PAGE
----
For a unique look into Costa Rica’s past, you can’t do much better than the 1913 book, “History of the discovery and conquest of Costa Rica.”
The book is available for free in its entirety and contains an abundance of early-1900s pictures of Costa Rica.
The author describes how a 1709 “uprising of the Indians” burned more than a dozen churches and killed several missionaries who had settled in Costa Rica. In response, with reinforcements from the Audiencia of Guatemala, armed Spanish settlers captured 700 indigenous people, including many chiefs.
“The Spaniards returned with their prisoners, but of these only five hundred arrived at Cartago, for on the road two hundred died or regained their liberty,” the book reads.
The indigenous cacique Pablo Presbere was executed via firing squad in Cartago the following year for his role in the rebellion.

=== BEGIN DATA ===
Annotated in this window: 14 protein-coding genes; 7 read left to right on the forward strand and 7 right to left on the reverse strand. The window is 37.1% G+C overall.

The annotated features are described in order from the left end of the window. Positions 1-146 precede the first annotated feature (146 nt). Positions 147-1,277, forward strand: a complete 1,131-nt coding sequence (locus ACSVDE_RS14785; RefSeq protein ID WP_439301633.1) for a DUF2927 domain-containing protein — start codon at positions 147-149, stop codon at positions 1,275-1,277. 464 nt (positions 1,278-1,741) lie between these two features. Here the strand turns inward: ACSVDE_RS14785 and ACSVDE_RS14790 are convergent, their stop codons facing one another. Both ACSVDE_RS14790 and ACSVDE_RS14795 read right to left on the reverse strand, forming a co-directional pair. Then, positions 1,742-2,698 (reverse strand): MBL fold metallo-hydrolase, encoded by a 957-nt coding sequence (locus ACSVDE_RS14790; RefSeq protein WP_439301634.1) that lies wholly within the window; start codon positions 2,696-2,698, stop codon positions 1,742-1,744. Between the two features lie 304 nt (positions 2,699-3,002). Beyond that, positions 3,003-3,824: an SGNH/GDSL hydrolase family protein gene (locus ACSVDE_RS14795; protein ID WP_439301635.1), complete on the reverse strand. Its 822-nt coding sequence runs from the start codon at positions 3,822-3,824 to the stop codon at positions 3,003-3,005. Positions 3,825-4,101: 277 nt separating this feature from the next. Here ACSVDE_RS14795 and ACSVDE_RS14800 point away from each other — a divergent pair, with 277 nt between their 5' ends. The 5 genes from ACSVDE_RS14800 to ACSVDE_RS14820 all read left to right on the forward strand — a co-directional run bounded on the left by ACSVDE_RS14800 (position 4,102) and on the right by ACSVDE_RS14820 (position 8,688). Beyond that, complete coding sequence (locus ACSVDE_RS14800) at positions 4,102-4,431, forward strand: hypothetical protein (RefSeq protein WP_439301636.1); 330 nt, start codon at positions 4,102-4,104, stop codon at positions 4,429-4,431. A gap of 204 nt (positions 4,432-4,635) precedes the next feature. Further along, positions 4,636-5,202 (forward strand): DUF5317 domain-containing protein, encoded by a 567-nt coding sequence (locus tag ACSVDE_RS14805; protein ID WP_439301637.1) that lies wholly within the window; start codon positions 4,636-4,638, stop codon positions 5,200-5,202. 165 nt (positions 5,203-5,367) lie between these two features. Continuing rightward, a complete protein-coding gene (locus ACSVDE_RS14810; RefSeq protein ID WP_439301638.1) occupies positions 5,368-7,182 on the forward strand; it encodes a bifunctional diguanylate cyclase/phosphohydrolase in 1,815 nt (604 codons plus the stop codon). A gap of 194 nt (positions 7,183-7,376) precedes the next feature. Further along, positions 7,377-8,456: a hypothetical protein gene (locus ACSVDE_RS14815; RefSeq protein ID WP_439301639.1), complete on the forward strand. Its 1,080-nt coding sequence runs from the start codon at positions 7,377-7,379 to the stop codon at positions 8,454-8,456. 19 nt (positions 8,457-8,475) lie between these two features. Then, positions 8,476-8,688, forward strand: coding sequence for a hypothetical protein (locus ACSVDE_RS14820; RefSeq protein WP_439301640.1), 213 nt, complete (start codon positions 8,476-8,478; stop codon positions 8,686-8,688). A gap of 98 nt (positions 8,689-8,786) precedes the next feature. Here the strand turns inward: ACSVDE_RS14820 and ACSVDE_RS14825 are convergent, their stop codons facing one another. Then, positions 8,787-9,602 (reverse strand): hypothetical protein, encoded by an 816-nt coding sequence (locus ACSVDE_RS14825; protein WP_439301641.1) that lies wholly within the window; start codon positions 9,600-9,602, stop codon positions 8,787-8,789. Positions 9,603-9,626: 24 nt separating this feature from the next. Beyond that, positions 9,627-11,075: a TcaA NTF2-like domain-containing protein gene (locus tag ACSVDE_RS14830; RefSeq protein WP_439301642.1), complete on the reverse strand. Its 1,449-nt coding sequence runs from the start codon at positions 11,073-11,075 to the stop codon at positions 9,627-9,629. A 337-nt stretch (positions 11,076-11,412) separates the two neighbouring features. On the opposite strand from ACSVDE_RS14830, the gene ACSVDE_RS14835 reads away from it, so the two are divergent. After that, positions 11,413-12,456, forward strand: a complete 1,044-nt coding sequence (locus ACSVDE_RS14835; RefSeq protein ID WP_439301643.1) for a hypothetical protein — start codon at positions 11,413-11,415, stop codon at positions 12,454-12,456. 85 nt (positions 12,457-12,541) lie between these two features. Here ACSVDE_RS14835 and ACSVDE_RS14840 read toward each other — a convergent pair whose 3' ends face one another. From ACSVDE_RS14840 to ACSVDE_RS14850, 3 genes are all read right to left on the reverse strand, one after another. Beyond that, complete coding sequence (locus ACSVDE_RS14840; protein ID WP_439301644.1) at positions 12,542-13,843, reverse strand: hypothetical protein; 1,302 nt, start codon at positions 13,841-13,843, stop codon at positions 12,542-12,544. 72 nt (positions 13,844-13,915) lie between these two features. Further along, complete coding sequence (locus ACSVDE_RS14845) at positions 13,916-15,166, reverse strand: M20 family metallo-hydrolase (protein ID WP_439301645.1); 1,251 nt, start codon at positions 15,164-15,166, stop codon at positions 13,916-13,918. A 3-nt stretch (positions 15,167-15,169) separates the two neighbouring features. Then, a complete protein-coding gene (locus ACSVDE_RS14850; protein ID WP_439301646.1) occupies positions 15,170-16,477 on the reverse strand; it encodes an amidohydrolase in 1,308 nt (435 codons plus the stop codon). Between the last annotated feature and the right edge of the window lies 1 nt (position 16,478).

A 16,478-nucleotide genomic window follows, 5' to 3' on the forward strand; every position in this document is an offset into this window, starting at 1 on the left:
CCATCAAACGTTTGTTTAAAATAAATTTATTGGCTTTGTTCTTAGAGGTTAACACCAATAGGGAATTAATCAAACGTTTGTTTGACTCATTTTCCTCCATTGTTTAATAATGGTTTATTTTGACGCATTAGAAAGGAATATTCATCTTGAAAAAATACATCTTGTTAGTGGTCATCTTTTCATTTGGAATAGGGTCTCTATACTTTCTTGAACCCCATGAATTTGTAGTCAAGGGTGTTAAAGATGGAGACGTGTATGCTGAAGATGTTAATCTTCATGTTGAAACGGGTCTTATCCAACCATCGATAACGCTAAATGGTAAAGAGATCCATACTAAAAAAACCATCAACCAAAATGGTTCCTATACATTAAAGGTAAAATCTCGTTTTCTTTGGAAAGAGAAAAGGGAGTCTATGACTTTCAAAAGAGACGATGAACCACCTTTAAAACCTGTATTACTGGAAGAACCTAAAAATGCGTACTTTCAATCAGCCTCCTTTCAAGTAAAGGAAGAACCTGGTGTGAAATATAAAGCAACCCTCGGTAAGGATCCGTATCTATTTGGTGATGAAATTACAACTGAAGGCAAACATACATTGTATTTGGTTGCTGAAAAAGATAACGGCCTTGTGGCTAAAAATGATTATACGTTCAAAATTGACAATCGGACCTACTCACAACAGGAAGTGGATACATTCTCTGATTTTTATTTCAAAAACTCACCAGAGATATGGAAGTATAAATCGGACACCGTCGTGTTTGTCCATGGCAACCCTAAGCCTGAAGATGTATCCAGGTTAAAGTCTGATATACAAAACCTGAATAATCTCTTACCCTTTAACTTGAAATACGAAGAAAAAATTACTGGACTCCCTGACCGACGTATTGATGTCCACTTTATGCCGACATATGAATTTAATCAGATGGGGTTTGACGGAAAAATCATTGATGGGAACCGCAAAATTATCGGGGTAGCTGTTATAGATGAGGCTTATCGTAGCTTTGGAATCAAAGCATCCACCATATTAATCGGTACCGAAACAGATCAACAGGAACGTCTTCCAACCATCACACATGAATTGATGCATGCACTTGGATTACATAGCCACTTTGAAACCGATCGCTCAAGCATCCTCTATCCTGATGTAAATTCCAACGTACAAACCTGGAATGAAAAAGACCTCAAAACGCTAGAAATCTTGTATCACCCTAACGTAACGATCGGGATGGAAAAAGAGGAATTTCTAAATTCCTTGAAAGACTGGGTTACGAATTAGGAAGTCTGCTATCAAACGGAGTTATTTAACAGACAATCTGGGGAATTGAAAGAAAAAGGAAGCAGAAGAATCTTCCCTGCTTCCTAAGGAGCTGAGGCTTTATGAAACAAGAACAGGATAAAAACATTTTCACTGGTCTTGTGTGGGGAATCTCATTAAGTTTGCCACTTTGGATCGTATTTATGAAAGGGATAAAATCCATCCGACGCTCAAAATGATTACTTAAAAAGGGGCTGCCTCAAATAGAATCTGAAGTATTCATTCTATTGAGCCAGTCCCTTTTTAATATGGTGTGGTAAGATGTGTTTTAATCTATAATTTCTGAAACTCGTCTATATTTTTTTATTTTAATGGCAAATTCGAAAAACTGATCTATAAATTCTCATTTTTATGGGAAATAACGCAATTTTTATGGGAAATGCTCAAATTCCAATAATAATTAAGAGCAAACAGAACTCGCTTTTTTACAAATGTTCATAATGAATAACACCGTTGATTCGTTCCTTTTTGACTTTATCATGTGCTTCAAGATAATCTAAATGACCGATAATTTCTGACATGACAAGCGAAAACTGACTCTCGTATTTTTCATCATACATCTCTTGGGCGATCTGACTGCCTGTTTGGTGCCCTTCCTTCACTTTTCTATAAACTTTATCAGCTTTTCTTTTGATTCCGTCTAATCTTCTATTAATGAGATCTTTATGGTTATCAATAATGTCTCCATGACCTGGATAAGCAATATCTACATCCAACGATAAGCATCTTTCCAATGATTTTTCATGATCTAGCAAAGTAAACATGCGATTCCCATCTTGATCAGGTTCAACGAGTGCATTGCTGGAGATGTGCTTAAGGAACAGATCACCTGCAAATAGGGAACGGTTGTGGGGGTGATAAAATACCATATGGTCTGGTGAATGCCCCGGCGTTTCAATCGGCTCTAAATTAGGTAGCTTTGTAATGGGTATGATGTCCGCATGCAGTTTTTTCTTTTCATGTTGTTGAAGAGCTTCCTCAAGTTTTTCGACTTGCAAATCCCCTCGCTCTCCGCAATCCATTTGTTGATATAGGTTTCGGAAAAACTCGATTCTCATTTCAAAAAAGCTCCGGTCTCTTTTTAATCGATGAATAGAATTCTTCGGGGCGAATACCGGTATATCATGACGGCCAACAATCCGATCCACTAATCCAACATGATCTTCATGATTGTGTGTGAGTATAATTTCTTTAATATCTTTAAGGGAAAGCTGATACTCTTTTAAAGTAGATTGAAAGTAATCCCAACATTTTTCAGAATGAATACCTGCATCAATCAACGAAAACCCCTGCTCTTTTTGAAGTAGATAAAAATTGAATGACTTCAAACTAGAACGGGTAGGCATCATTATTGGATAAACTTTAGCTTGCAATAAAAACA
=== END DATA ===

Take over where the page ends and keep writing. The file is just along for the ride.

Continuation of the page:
Despite the violent response from the New World settlers, the revolt forced the Spanish to reconsider their missions in the Talamanca region. It took 15 years for the Audiencia of Guatemala to decree the reestablishment of missions in Talamanca.
“Of this great uprising,” the book continues, “the Talamanca Indians still cherish the memory.”
In 1997, the Legislative Assembly celebrated Pablo Presbere as “defender of the freedom of indigenous peoples.”
The featured photo shows Talamanca chiefs, according to the caption, including one who was the son of U.S. geologist William More Gabb and an indigenous woman. Though the photo is undated, Gabb began his work in Costa Rica in 1873.
Read the full book here. (Scroll to page 380 for more on this story.)